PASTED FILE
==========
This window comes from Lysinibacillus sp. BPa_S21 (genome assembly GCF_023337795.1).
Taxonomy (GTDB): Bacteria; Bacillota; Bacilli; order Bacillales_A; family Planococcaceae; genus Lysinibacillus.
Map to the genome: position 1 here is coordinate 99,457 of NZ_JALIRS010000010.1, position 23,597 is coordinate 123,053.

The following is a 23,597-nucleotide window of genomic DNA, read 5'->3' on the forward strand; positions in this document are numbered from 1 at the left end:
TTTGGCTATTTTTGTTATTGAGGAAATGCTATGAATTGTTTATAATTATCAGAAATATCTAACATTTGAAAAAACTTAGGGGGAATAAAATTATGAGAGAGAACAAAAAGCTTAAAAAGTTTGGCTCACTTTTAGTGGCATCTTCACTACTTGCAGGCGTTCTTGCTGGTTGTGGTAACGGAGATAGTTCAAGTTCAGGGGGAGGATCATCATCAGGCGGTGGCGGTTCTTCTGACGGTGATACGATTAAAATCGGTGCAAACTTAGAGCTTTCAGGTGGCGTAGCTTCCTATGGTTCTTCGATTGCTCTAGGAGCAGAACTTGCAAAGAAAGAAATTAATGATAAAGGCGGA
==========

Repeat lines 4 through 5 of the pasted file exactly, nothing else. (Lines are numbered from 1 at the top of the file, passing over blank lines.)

The following is a 23,597-nucleotide window of genomic DNA, read 5'->3' on the forward strand; positions in this document are numbered from 1 at the left end:
TTTGGCTATTTTTGTTATTGAGGAAATGCTATGAATTGTTTATAATTATCAGAAATATCTAACATTTGAAAAAACTTAGGGGGAATAAAATTATGAGAGAGAACAAAAAGCTTAAAAAGTTTGGCTCACTTTTAGTGGCATCTTCACTACTTGCAGGCGTTCTTGCTGGTTGTGGTAACGGAGATAGTTCAAGTTCAGGGGGAGGATCATCATCAGGCGGTGGCGGTTCTTCTGACGGTGATACGATTAAAATCGGTGCAAACTTAGAGCTTTCAGGTGGCGTAGCTTCCTATGGTTCTTCGATTGCTCTAGGAGCAGAACTTGCAAAGAAAGAAATTAATGATAAAGGCGGA